Prevalence of Risk for Type 2 Diabetes in School Children

By Urrutia-Rojas, Ximena; Menchaca, John | Journal of School Health, May 2006 | Go to article overview

Prevalence of Risk for Type 2 Diabetes in School Children


Urrutia-Rojas, Ximena, Menchaca, John, Journal of School Health


Throughout the world, among children and adolescents, type 2 diabetes mellitus (T2DM), historically called non-insulin-dependent diabetes mellitus or adult-onset diabetes, has increased parallel to the increase of overweight and obesity in the past 10-15 years. (1) It is estimated that globally the number of people with diabetes will increase from 140 million in 2002 to over 300 million in 2030. (2) In the United States, from 1980 through 2003, the number of Americans diagnosed with diabetes rose from 5.8 to 14.7 million; however, the total number is estimated to be more than 19 million as 5.2 million cases are undiagnosed. (3) T2DM accounts for 90-95% of all diabetes cases in the United States, and it represents 8-45% of all diabetes reported among children and adolescents. (4) According to the Centers for Disease Control and Prevention, 1 in 3 children born in 2000 in the United States will become diabetic; nearly 50% of African American and Hispanic children will develop diabetes. (5) Minority, female, and puberty status seem to be related to the onset of T2DM in children. (6-8)

Overall, the risk of death among individuals with diabetes is 2 times higher than that for individuals without diabetes. In 2000, diabetes was the sixth leading cause of death in the United States, and death due to lack of diabetes control and complications ranked third, with heart disease as the leading cause of diabetes-related deaths. Adults with diabetes-related heart disease are 2-4 times more likely to die or have a stroke than adults without diabetes. Other diabetes complications include high blood pressure (BP), blindness, kidney disease, nervous system damage, amputations, dental disease, and pregnancy complications. (9) In 2002, the associated economic consequences of T2DM in the United States were estimated to be $132 billion, with a direct cost of $92 billion and an indirect cost of $40 billion related to disability, work loss, and premature mortality, representing 11% of the national health care expenditures. (10) The average yearly health care cost for a person with diabetes was $13,243 in 2002 compared to $2560 for a person without diabetes. These estimates do not take into account the cost of undiagnosed diabetes care provided or expenditures for dental, optometry, and dietitian services that probably are used at higher rates by people with diabetes. (10)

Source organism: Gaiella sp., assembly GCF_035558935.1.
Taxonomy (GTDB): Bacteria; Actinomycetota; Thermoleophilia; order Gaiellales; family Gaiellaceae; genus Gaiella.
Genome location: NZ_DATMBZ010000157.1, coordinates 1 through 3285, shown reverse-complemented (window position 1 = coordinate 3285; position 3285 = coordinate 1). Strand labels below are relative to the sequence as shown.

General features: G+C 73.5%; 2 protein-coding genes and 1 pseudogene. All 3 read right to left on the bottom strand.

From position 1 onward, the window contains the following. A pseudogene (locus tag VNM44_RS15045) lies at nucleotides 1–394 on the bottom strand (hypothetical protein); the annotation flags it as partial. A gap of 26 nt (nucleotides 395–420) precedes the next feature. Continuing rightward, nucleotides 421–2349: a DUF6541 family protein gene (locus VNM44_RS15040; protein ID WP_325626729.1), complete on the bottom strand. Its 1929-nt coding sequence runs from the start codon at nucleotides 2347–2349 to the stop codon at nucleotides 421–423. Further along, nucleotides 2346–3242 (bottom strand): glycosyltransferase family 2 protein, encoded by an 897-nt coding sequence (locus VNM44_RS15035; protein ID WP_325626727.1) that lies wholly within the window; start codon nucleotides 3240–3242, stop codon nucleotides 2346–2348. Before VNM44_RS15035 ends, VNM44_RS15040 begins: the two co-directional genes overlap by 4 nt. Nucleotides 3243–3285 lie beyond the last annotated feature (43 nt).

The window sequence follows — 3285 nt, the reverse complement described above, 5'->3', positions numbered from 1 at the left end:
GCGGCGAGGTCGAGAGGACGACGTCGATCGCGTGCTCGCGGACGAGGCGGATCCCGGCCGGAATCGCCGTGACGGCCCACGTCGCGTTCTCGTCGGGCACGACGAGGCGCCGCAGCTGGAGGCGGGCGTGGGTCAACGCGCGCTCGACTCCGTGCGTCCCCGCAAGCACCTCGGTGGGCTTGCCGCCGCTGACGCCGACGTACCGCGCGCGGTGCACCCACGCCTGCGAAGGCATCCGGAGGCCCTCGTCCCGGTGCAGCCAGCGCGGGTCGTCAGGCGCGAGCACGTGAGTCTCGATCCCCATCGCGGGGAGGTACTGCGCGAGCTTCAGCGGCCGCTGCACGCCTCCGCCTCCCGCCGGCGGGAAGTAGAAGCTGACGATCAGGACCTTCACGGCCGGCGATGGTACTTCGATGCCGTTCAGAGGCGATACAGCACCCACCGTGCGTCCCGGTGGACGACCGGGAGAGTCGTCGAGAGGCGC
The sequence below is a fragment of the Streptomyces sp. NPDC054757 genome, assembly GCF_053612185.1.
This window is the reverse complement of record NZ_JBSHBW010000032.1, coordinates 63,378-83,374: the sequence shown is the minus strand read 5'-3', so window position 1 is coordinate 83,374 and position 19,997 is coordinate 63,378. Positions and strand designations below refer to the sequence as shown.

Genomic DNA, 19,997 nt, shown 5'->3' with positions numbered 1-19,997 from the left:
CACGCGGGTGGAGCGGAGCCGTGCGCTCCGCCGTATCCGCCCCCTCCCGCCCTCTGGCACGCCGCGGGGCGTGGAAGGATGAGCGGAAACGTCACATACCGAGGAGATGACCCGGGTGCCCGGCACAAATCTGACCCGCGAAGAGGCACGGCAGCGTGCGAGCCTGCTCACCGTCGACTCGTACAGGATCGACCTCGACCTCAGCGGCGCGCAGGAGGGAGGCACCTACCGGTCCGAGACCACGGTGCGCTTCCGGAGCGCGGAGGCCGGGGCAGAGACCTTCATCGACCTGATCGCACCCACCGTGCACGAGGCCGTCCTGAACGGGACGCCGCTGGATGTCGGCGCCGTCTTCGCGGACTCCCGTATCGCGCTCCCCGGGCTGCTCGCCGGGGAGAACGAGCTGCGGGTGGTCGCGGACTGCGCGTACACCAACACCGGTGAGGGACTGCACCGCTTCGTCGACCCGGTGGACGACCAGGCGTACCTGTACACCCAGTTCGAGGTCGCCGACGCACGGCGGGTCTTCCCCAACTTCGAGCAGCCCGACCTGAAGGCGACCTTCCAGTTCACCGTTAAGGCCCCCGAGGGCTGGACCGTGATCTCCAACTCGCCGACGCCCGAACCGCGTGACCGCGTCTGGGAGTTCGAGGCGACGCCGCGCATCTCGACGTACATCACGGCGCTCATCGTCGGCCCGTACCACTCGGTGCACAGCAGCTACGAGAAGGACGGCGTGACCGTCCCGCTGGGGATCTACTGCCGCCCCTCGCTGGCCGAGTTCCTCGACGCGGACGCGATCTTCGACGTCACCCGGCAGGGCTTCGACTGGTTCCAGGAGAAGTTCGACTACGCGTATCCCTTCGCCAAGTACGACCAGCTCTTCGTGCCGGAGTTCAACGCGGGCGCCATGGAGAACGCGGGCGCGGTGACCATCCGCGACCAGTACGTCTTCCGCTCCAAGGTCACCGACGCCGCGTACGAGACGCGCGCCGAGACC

RISK FACTORS

T2DM disproportionably affects minority (African Americans, Native Americans, and Hispanics) children and females as girls are 1.7 times more likely to develop T2DM than boys. (11-15) Acanthosis nigricans (AN), a skin lesion characterized by hyperpigmentation and a velvety thickening that occurs usually around the neckline, (16) and hypertension are associated with hyperinsulinemia and can be found in 90% of children diagnosed with T2DM. (8) In general, the greater the number of risk factors present, the greater the chance of developing the disease; (17) however, in children, overweight is the "hallmark" of diabetes (17) as it is the risk factor most strongly associated with the disease. (18) Approximately 85% of children diagnosed with diabetes are either overweight or obese at the time of diagnosis. (19)

The prevalence of overweight and obesity in children and adolescents is higher than it was 20 years ago in all racial/ethnic groups, and the rate of childhood overweight and obesity is increasing yearly, particularly among low-income and minority children. (20-22) According to the 1999-2000 National Health and Nutrition Examination Survey (NHANES), an estimated 15% of children and adolescents between 6 and 19 years of age were obese and over one fifth (22%) of low-income children under 5 years of age were overweight, body mass index (BMI) > 85th percentile. The rates are higher among Hispanic and Native American children and African American girls. (20-22) Overweight and obesity are end points of physical inactivity. Data regarding physical activity show that, similar to adults, children's inactivity increases their chances of overweight and obesity. …

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